Finally, Tentacle Tuesday is here, and the tentacles are back with a vengeance! I’ve been waiting all week to spring ’em on you.
This cutie, the Triclopus, kindly agreed to let us use his, err, face to kick off the Tentacle Tuesday festivities.
The Triclopus is a Ken Reid creation from August 31st, 1974. There’s a full list of Creepy Creations (published in the British Shiver and Shake) – with pictures! – over at Kazoop!, a great blog about British humour comics of the 60s and 70s. Go check it out. As for Ken Reid, we’ve previously talked about him here.
Chris Riddell is a British illustrator, writer of children’s books, acclaimed political cartoonist, talented doodler, etc. His hand-lettering (not at all on display in Alienography, I admit) is sort of Richard Sala, Edward Gorey-ish, as is his somewhat macabre sense of humour. Visit Riddell’s blog here.
This splendid illustration by Roger Langridge (tentacle artist par excellence) was published in Doctor Who Magazine no. 300 (February, 2001) to accompany some-article-or-other about “Spearhead from Space” (a Doctor Who episode, the seventh season opener, if you really must know).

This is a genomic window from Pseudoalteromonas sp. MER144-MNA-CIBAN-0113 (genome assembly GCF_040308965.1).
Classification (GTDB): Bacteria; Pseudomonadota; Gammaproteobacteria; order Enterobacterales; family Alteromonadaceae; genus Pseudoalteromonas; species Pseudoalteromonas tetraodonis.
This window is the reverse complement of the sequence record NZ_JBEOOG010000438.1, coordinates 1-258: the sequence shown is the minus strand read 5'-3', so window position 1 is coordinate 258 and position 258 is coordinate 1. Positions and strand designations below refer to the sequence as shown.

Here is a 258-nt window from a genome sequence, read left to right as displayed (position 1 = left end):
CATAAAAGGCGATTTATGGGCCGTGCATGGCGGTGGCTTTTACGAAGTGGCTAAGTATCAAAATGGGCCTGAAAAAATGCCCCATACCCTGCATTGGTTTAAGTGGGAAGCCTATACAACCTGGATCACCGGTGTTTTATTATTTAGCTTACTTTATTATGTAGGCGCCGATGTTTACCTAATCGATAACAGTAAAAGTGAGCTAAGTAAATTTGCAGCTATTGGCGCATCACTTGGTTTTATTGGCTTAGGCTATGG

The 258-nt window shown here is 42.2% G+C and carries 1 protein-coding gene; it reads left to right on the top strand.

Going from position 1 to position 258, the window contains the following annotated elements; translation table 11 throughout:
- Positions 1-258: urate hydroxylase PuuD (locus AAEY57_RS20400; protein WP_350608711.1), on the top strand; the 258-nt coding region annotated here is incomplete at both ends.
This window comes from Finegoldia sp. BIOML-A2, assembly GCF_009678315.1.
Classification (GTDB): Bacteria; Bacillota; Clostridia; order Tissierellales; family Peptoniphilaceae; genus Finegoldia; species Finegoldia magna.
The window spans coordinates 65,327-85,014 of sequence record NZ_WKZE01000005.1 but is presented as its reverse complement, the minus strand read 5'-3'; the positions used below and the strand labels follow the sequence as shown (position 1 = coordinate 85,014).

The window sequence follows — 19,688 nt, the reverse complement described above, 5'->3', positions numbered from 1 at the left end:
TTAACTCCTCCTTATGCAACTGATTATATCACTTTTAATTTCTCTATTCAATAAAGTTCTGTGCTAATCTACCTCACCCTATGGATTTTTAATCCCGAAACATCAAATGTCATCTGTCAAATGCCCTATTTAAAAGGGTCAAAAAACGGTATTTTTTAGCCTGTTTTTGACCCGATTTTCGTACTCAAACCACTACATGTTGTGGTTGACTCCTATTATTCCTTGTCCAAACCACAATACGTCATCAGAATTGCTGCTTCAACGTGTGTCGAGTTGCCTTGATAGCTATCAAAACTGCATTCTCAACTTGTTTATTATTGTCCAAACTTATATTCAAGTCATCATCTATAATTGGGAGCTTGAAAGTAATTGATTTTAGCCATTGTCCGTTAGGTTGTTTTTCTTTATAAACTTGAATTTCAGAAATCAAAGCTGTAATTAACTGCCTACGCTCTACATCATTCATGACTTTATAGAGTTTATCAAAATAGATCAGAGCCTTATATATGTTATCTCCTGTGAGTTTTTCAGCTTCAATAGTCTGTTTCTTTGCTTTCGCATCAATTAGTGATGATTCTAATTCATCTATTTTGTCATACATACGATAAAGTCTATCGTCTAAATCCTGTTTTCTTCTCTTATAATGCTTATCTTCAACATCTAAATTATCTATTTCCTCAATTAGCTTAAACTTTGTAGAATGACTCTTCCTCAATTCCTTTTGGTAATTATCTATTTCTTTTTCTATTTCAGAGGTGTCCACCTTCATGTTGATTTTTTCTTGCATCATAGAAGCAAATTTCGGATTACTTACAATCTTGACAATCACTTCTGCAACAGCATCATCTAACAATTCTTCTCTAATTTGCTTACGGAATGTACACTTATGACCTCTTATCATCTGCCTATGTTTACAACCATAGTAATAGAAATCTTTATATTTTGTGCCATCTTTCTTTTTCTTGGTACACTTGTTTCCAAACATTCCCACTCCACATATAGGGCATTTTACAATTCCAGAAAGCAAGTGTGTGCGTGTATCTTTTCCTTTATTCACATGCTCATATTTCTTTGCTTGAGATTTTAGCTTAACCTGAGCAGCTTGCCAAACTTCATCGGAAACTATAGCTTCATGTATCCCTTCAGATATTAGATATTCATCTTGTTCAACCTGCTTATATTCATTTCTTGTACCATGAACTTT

A bit more information about the cool Dr. Langridge-and-Dr. Who pairing:
“Within Doctor Who comics, he can be regarded as effectively the current Doctor Who Magazine “house letterer”, having lettered the overwhelming majority of comics since his debut on DWM 272’s Happy Deathday in late 1998. Almost every issue of DWM published in the 21st century was lettered by Langridge.
He has also occasionally pencilled, inked and even coloured some stories along the way. Deathday, for example, was also his Doctor Who pencil and ink debut, and was followed by artistic duties on TV Action!, the back half of The Glorious Dead (where he was co-credited as penciller with Martin Geraghty), The Autonomy Bug, Where Nobody Knows Your Name, The Green-Eyed Monster, Death to the Doctor!, and Planet Bollywood. He is thus perhaps the only artist to professionally draw all eleven incarnations of the Doctor, even though many of his renderings were obvious parodic in Death. Finally, he coloured Me and My Shadow and Where Nobody Knows Your Name.” [source]
The Wizard, a weekly British publication put out by D.C. Thomson (without a P, though it’s tempting), was created in 1922 and lasted all the way until the late seventies (with periodic interruptions for a merger and several title changes, from “Wizard” to “Rover and Wizard” to “Rover” and then again back to “Wizard” in 1970 until its final demise in 1978).
Between WWI and WWII (and sometimes beyond), D.C. Thomson published a number of weekly magazines/papers aimed at boys between 8 and 16. They cost 2 pence, and were thus known as “Tuppenny Bloods”, or the Big Five: Adventure, Rover, Skipper, Hotspur and the aforementioned Wizard. What could one hope to find in a Tuppenny? Short stories with illustrations, some comics, some non-fiction articles…. pretty much everything a growing boy (and girl!) with a lively mind would want.